Tuesday, June 28, 2016

Dear Mr President

Dear Mr President

It is most important to remember that a strong economy can resolve most social  problems within the society. We need to put the economy first.

Every name change of a street or town cost millions in wasted time and money. Create new names for new for forgotten heroes. Do not waste time breaking down old statues of unpopular heroes -  now villains that remind us of past injustices- .   We can simply add updated plaques to outdated statues.

It is time for South Africans to use a mental and not an emotional approach when implementing changes for business strategies, rules, or regulations. Too much time is wasted on red tape and meetings that go nowhere or strangle cash and production output.
It is time for the nation's presidents to choose ministers who will not allow emotionalism and revenge for past injustices to cloud decisions that influence the economy.

The main reason why some ministers push BBBBBE at the expense of the economy is to gain popularity and votes or because they are racist. Empowering the suppressed race or gender should be done by creating new avenues and not by stealing it from successful managers.

It is important to empower the poor or suppressed race. The fact that there are still more white managers than black managers in certain professions or areas is because the government spent so much time weaving red tape to try and steal power from one race and give it to another that they neglected to build grass-root powerhouses for black management.

The South African Government has been breaking the power of white managers for more than two decades.
It is time to leave business employment restrictions out of profitable establishments.

A white boss may find white workers more compatible and manageable, while a Black or Indian bosses will feel the same about workers that come from their own familiar backgrounds.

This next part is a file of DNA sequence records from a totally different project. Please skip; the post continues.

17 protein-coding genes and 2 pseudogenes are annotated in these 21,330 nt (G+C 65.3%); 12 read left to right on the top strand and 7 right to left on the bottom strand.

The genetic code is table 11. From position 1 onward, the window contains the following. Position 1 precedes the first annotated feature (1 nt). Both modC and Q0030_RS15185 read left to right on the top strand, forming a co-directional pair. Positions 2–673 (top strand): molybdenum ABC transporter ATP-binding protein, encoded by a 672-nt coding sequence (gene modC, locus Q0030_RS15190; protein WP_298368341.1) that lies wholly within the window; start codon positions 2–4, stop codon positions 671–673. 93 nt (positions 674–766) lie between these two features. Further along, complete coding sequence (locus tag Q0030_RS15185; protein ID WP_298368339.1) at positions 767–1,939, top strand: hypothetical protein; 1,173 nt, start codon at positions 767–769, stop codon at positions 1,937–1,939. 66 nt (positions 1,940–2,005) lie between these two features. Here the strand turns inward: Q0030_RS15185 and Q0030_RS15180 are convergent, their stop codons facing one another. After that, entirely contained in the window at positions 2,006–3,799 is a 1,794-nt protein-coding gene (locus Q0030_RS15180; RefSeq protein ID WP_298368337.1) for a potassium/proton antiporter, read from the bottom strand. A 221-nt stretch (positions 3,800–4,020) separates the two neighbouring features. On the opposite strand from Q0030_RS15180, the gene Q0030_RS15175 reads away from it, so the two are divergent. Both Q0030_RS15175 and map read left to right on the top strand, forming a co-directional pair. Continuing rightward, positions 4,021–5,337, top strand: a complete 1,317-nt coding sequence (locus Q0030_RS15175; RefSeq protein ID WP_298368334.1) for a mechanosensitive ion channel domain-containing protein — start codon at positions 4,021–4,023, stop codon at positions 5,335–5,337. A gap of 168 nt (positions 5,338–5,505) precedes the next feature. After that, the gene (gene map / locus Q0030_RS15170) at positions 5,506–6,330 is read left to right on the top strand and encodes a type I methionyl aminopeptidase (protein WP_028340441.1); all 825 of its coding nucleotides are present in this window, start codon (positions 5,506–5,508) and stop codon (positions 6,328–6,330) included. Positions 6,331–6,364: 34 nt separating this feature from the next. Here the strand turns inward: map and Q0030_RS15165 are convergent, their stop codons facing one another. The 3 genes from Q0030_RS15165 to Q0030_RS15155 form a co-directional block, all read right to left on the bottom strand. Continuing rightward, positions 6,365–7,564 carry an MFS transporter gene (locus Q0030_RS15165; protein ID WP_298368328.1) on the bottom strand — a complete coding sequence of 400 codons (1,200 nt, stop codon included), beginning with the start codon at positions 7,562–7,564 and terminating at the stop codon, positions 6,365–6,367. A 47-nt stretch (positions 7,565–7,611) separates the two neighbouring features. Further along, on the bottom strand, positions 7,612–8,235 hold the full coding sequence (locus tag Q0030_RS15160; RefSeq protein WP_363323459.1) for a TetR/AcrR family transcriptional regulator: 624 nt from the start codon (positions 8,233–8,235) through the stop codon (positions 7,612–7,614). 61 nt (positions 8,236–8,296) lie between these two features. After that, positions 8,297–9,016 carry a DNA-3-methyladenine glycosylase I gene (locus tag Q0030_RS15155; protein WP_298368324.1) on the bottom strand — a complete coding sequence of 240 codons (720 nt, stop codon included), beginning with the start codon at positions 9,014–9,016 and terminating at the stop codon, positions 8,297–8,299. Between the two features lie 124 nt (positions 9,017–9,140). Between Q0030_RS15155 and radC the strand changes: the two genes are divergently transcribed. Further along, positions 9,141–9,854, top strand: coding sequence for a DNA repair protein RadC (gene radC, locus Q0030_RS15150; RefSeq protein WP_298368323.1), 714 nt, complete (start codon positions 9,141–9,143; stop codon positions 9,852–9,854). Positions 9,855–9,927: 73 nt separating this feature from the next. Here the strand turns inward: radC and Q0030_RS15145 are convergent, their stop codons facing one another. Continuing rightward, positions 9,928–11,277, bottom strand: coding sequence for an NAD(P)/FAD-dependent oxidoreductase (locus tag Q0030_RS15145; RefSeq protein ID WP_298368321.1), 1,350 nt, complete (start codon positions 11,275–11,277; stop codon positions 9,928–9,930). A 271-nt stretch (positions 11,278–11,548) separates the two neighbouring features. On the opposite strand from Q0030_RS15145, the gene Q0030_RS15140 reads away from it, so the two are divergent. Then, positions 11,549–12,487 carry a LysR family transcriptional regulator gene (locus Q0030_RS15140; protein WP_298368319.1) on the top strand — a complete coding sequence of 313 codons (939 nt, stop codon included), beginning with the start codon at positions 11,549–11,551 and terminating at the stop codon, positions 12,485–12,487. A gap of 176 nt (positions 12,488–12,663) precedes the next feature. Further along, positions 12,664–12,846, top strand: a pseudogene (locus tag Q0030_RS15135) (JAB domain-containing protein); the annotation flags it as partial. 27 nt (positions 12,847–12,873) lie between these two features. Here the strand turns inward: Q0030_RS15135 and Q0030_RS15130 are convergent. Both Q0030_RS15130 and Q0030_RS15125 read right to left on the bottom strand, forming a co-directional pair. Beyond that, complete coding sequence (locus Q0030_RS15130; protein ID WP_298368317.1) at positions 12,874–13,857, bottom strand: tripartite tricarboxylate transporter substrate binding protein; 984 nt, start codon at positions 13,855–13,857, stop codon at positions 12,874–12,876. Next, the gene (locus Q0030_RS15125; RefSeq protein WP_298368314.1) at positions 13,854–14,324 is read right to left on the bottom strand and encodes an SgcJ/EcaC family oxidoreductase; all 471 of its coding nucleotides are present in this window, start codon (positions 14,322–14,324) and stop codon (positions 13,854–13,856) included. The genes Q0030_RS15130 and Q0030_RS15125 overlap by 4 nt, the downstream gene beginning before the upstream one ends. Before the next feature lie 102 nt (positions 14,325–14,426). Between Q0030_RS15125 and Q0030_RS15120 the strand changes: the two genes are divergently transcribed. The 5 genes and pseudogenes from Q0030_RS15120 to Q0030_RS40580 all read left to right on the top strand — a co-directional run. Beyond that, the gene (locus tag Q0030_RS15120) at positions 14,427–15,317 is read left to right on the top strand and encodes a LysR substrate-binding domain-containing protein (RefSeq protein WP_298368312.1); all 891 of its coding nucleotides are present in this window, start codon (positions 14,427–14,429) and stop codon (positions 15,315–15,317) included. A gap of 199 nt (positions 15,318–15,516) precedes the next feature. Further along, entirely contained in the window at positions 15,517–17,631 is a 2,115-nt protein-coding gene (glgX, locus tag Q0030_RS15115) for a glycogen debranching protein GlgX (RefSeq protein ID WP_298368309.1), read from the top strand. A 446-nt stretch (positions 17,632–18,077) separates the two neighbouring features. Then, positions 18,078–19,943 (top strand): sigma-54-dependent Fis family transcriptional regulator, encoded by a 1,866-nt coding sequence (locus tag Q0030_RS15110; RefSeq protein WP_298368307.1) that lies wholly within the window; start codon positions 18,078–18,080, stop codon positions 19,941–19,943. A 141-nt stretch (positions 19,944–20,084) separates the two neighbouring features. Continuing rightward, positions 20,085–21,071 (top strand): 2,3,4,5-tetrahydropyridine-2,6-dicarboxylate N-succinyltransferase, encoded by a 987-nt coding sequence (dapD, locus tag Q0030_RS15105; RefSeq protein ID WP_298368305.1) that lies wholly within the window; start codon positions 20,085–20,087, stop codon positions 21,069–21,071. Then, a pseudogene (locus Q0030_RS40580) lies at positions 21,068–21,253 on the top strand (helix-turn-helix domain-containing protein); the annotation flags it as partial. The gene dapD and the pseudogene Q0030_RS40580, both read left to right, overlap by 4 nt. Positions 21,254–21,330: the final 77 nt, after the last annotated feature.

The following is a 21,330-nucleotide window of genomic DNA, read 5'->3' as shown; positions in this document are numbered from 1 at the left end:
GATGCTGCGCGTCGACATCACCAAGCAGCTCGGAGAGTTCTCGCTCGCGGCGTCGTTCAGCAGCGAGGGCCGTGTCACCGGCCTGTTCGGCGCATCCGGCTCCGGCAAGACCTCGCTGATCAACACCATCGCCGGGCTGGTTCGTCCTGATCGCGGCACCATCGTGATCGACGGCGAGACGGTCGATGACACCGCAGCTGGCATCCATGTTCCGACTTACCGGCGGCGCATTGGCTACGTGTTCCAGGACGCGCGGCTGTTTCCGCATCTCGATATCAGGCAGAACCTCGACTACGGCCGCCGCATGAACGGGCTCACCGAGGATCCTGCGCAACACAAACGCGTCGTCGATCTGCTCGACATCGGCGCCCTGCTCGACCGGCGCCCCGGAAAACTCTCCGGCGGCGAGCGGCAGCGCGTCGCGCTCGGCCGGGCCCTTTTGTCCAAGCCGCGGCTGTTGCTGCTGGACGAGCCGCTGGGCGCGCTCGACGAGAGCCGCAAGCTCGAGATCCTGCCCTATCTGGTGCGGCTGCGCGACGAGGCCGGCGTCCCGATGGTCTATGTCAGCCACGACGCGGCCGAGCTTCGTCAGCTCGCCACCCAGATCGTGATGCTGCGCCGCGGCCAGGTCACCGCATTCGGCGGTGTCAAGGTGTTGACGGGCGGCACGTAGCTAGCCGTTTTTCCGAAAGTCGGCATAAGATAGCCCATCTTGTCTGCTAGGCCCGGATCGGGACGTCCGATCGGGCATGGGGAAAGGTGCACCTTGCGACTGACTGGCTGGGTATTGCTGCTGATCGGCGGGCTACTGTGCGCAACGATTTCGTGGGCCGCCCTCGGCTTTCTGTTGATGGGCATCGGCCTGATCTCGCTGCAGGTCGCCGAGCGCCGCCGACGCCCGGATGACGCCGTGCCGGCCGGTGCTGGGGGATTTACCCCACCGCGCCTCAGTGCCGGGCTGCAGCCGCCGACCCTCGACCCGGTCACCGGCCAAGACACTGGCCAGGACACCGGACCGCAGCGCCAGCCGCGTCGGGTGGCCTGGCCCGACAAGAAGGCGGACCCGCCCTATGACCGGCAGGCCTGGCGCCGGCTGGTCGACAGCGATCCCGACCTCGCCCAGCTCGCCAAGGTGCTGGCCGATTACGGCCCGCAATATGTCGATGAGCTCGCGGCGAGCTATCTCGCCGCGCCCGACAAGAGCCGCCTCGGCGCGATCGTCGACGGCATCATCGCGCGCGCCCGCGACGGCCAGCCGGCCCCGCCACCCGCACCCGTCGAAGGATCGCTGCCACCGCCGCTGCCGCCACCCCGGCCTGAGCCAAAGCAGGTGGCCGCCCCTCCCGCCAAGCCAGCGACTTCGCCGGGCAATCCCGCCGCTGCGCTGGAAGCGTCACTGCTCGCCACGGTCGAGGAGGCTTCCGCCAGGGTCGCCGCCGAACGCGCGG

The remedy is to train black people on how to build companies.

Overseas economies benefit at the expense of South Africa every time red-tape force a white boss to emigrate.

About communication.

A company can never replace a telephonist, that is well versed with the companies workings, with an electronic answering system. The first voice one hears at the other end of the business telephone number should be one of the best experienced and educated business personnel.
A good telephonist should be able to speak with a dialect the enquirer feels comfortable with.    Many English people can not speak legible Bantu languages, while Xhosa speaking telephonists often speak illegible English or Afrikaans.   

 This problem can be solved if the  telephonist, after the greeting connects the enquirer to a tongue that will make him/her  feel at home - so to speak.    

Matching accents may be more profitable in the long run than we realize.
People underestimate the telephonic gateway to a business. The business greeting is often replaced by an electronic voice or comes from one of the least experienced personnel or an illegible voice.

I have often cut a conversation short because I could not argue with a voice recorder or understand an accent on the other side of the phone line.

Companies often spend millions on the advertising billboards and websites, just to loose it all in a phone inquiry.

Concerned by a global monkey political trend,

We can show the world Mr. President

 Ex Unitate Vires

Views in this post are of a personal nature.


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